I have a joint appointment in the Departments of Mathematics and Curriculum & Instruction at the University of Texas at Arlington, just a short drive from Dallas, where I was born and raised. I studied math and electrical engineering at Duke University, obtained a master’s in electrical engineering (digital signal processing) from Georgia Tech, and completed my Ph.D. in math at the University of Wisconsin, where I developed my joint research interests in mathematical biology (specifically epidemiology and ecology) and mathematics education (specifically the learning and teaching of K-8 mathematics). I joined UTA in 1997, and in 1999 began my affiliation with MTBI, a research program in mathematical biology currently housed at Arizona State. I continue to work with undergraduate and graduate students in both places, as well as in Mexico, Central America and France (as the occasions arise).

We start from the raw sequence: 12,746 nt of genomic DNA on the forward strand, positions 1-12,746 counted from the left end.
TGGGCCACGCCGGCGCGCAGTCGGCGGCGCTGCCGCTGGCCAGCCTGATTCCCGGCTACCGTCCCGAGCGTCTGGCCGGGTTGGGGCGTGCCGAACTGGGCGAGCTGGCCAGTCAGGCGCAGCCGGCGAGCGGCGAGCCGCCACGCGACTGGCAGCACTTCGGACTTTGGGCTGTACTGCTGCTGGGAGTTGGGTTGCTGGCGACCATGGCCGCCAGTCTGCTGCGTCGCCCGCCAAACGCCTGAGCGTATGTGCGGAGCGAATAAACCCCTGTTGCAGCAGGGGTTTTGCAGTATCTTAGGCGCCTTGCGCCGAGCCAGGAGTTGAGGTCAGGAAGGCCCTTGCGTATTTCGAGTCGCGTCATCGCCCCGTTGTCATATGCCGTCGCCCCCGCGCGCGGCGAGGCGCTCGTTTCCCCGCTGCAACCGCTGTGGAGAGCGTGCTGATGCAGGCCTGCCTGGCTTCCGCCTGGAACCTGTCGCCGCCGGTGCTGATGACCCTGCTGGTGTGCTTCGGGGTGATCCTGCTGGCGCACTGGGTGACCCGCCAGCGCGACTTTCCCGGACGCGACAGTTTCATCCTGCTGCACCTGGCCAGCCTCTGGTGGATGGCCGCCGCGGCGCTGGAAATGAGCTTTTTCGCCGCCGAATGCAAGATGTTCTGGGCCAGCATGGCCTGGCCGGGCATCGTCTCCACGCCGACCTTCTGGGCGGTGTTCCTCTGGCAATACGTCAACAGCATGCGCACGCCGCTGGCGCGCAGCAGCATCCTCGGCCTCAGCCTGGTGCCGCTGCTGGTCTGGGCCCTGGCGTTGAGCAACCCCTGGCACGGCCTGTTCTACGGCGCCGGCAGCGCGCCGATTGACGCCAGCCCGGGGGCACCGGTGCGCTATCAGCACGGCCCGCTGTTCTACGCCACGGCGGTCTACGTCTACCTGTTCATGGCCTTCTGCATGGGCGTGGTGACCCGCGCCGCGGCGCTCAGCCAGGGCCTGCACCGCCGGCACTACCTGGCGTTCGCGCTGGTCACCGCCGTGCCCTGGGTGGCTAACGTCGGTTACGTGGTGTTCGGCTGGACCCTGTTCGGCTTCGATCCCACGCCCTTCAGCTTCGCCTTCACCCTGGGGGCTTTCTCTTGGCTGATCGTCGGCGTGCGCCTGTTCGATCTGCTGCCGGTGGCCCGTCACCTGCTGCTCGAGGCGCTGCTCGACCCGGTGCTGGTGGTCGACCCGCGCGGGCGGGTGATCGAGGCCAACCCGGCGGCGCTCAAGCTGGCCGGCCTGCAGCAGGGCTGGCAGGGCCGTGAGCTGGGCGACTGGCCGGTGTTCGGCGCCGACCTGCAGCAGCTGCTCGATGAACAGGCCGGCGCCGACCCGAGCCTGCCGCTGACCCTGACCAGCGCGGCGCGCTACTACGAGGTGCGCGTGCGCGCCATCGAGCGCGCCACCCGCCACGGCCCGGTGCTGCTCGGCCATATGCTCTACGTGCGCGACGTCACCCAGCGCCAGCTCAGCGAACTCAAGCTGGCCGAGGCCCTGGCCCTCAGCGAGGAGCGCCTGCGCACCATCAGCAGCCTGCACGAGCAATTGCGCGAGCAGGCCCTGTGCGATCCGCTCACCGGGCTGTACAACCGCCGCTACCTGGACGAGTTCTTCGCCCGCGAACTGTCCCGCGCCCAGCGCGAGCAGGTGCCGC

My recent mathematical biology research studies issues such as the sylvatic transmission of Chagas’ disease in North America and the transmission of hospital-acquired rotavirus infections in children. I have also developed an interest in applications of modeling to sociological phenomena such as drug use, cooperative learning environments, and the growth of grassroots political movements. My recent work in mathematics education studies the learning and teaching of division of fractions, and the use of mathematics in the study of literature.